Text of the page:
You cannot go to New York without sampling some of its street food with vendors positioned on literally every corner. Don’t be put off by the perhaps perceived lack of hygiene or proximity of your food to taxi fumes – these carts serve up some of the city’s best grab and go bites. Our favourite was this Philly steak cheese wrap. I’ll admit it looks similar to a doner kebab, and probably shares many similarities, but don’t be put off, just give it a go. Other delicacies include the famous New York slice. We found a favourite pizza place near Times Square where the slices, like most of the city’s pizza places, are the size of your head. Take it up the red steps of Time Square’s TKTS booth to really tick it off your ‘foodie things to do in New York’ list. The famous pretzel is another staple grab and go item. We tried one in Central Park, but I have to say I wasn’t impressed. Being a massive salt fiend, I was expecting to enjoy the baked salted twist, but it was just SO salty, and dry. Maybe we got one from a dud vendor, either way it wouldn’t go down as a foodie highlight. We also visited the zoo. I couldn’t resist adding in a few of my favourite snaps; a snow monkey and a red panda. Well worth the $12 ticket price.
Breakfast! In New York that means eggs, eggs, eggs. Scrambled, fried, poached, in a pancake – eggs seem to be the city’s staple breakfast item, at least in my experience, unless you go for a salmon bagel, which are delicious. Eggs Royale was a favourite of mine – poached eggs on a muffin with smoked salmon and hollandaise sauce. Eggs Benedict, the same but with bacon, sounds just as lovely until you realise that by bacon, it usually means ham, which is no where near as tasty. Another alternative is Crab Benedict, crab cakes topped with poached eggs and hollandaise sauce, often served with home fries (basically wedges fried with peppers). One morning, when eating breakfast in a particularly ‘local’ diner, I decided to try the unusual (for a Brit) combination of pancakes with maple syrup, bacon and scrambled egg. While not the most conventional of flavour profiles, I have to admit it was darn tasty – a strange mix of sweet and salty complemented by fluffy pancakes. But half the portion would have been enough, as generous as the portion sizes are. I left feeling more than a little full.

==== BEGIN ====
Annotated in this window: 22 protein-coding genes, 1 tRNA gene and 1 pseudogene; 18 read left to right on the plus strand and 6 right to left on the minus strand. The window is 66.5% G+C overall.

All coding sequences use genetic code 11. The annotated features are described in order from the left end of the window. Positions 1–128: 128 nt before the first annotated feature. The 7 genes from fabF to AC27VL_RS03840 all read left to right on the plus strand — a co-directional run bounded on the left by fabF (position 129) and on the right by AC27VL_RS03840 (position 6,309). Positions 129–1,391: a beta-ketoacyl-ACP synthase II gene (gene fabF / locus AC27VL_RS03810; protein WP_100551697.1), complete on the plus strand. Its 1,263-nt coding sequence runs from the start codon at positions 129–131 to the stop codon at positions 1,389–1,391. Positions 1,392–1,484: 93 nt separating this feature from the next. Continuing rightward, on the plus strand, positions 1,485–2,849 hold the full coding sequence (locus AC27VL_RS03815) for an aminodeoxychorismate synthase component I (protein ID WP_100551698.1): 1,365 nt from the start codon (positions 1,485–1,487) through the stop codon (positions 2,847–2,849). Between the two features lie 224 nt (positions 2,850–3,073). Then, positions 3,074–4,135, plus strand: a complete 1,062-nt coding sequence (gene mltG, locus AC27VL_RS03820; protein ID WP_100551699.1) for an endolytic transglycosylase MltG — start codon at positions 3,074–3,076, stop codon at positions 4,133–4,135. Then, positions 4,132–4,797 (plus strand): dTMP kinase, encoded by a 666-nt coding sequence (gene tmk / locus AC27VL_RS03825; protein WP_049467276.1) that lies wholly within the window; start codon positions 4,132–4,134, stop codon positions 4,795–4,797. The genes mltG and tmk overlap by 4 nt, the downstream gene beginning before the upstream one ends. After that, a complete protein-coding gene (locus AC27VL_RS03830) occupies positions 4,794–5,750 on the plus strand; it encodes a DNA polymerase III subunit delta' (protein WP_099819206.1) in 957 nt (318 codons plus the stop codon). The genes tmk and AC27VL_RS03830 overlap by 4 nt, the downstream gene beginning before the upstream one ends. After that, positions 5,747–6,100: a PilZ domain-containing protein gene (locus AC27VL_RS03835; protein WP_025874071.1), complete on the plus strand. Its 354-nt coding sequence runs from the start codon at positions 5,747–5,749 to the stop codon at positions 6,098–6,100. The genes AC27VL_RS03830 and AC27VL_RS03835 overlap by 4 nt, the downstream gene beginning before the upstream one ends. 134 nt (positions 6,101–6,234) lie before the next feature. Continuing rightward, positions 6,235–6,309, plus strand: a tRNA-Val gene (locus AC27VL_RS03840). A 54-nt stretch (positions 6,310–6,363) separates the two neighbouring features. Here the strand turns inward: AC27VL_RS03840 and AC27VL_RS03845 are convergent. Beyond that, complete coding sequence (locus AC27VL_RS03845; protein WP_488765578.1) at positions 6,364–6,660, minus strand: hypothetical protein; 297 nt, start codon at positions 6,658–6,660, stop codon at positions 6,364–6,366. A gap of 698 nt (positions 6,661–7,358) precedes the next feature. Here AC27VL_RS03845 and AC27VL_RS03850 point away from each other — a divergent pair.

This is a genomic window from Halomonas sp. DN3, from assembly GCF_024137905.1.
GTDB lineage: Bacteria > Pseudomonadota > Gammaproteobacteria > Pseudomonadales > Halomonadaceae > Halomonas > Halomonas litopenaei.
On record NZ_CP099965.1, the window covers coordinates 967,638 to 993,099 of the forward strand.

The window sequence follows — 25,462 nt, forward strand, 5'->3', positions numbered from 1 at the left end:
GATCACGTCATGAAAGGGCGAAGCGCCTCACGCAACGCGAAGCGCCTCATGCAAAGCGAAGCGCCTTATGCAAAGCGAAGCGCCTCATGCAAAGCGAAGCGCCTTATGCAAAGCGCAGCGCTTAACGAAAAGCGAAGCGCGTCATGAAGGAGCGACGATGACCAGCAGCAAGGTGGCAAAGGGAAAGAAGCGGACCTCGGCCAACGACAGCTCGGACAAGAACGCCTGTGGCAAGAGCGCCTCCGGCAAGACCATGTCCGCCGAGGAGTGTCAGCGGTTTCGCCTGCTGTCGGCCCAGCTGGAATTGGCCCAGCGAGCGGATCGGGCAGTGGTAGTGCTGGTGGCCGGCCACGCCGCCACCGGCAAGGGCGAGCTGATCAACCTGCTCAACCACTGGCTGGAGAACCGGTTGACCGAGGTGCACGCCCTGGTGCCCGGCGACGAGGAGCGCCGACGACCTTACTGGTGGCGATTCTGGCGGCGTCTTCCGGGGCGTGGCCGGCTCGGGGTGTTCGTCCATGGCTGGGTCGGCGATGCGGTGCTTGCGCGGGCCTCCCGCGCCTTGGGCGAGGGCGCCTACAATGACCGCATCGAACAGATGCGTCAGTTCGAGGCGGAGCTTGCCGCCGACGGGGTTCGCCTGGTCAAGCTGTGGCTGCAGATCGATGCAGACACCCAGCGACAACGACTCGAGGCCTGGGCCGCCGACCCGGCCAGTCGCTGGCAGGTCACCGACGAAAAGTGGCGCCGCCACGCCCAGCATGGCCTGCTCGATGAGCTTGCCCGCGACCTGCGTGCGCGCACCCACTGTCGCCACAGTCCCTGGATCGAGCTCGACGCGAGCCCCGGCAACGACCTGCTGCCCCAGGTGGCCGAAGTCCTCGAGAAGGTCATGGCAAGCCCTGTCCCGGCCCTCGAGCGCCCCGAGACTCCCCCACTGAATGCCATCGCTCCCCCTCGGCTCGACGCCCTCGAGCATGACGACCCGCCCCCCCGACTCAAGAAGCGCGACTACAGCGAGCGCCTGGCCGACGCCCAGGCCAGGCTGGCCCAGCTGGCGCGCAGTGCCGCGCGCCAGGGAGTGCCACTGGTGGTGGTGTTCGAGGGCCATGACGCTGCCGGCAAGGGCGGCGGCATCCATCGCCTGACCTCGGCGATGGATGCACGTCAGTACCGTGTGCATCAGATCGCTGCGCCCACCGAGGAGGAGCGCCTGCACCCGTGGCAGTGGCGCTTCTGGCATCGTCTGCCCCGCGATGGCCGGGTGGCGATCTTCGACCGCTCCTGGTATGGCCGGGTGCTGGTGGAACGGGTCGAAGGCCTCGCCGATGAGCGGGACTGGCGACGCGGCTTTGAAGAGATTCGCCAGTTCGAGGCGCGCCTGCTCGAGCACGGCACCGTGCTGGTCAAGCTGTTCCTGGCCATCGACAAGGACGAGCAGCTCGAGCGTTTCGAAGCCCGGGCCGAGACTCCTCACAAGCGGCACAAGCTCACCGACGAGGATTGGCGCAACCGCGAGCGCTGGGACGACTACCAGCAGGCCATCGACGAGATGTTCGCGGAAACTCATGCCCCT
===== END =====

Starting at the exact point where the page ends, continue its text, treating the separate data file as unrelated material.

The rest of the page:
One of the best things about New York is that it is a melting pot of cultures resulting in a plethora of authentic restaurants serving up cuisines from all over the world, much in the same way as London or any multi-cultural city. We stumbled upon a Cuban restaurant one afternoon which made for a pleasant pitstop and break from the humidity on a particularly hot day. Sitting at the bar, I slurped down a pint of Blue Moon alongside a selection of plantain baskets filled with pulled pork, chicken and mince. Delicious! I must also mention our visit to the Waldorf Astoria – an icon of the city and one of its oldest hotels. We made a point of visiting one of its bars, The Bull and Bear, for a cocktail one evening. Needing a break from the huge portions, we chose this evening to skip a three course restaurant meal and instead propped up at its bar to enjoy a cocktail, a Pom Cosmo, and a decadent seafood platter piled high with oysters, lobster, spider crab and prawns. A feast! Cocktails were around $20 and the platter $65. Perhaps it is living in London, but I found that to be remarkably good value, as I was expecting to pay a great deal more at such a plush venue. Highly recommended, if only to have a nosy inside the hotels lobby and the impeccably presented loos. Finally, a special shout out to British Airways, who on discovering it was our honeymoon gifted us with a bottle of Laurent-Perrier Grand Siècle – enjoyed high above the skyline!
To sum up New York is an absolutely fabulous city. From an eating and drinking point of view we barely scratched the surface, but every bite of the little that we did sample was fantastic. Brilliant service and quality food, enjoyed at restaurants across the board from humble diners to the grand Waldorf, made our experience of the city one to remember. Thumbs up New York!